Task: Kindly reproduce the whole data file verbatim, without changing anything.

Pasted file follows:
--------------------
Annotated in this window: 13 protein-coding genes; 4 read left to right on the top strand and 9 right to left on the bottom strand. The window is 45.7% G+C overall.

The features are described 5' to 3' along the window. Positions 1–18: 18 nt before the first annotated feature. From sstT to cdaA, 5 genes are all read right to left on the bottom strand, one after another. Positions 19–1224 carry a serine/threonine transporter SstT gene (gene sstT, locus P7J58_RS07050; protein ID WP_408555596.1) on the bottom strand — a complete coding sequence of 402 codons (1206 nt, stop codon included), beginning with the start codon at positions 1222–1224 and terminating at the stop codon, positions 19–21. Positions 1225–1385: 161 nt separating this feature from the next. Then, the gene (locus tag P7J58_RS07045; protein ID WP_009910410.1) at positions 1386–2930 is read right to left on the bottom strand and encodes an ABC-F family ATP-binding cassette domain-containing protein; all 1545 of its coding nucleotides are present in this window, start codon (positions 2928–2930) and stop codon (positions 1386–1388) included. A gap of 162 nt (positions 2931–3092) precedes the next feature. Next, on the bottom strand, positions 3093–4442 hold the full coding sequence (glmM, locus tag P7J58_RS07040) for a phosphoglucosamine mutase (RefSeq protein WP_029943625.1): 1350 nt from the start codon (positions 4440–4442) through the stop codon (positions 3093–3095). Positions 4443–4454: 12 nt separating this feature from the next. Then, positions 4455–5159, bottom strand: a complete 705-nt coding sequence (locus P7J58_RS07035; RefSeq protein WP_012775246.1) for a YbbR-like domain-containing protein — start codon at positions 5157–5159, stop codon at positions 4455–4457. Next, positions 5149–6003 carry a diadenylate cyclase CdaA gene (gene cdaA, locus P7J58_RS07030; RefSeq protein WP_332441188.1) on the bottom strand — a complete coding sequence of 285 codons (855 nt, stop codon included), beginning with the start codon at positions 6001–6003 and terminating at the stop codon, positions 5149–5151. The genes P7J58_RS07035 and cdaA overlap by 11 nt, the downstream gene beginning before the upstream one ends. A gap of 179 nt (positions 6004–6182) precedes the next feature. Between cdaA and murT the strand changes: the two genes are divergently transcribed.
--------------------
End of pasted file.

Annotated in this window: 13 protein-coding genes; 4 read left to right on the top strand and 9 right to left on the bottom strand. The window is 45.7% G+C overall.

The features are described 5' to 3' along the window. Positions 1–18: 18 nt before the first annotated feature. From sstT to cdaA, 5 genes are all read right to left on the bottom strand, one after another. Positions 19–1224 carry a serine/threonine transporter SstT gene (gene sstT, locus P7J58_RS07050; protein ID WP_408555596.1) on the bottom strand — a complete coding sequence of 402 codons (1206 nt, stop codon included), beginning with the start codon at positions 1222–1224 and terminating at the stop codon, positions 19–21. Positions 1225–1385: 161 nt separating this feature from the next. Then, the gene (locus tag P7J58_RS07045; protein ID WP_009910410.1) at positions 1386–2930 is read right to left on the bottom strand and encodes an ABC-F family ATP-binding cassette domain-containing protein; all 1545 of its coding nucleotides are present in this window, start codon (positions 2928–2930) and stop codon (positions 1386–1388) included. A gap of 162 nt (positions 2931–3092) precedes the next feature. Next, on the bottom strand, positions 3093–4442 hold the full coding sequence (glmM, locus tag P7J58_RS07040) for a phosphoglucosamine mutase (RefSeq protein WP_029943625.1): 1350 nt from the start codon (positions 4440–4442) through the stop codon (positions 3093–3095). Positions 4443–4454: 12 nt separating this feature from the next. Then, positions 4455–5159, bottom strand: a complete 705-nt coding sequence (locus P7J58_RS07035; RefSeq protein WP_012775246.1) for a YbbR-like domain-containing protein — start codon at positions 5157–5159, stop codon at positions 4455–4457. Next, positions 5149–6003 carry a diadenylate cyclase CdaA gene (gene cdaA, locus P7J58_RS07030; RefSeq protein WP_332441188.1) on the bottom strand — a complete coding sequence of 285 codons (855 nt, stop codon included), beginning with the start codon at positions 6001–6003 and terminating at the stop codon, positions 5149–5151. The genes P7J58_RS07035 and cdaA overlap by 11 nt, the downstream gene beginning before the upstream one ends. A gap of 179 nt (positions 6004–6182) precedes the next feature. Between cdaA and murT the strand changes: the two genes are divergently transcribed.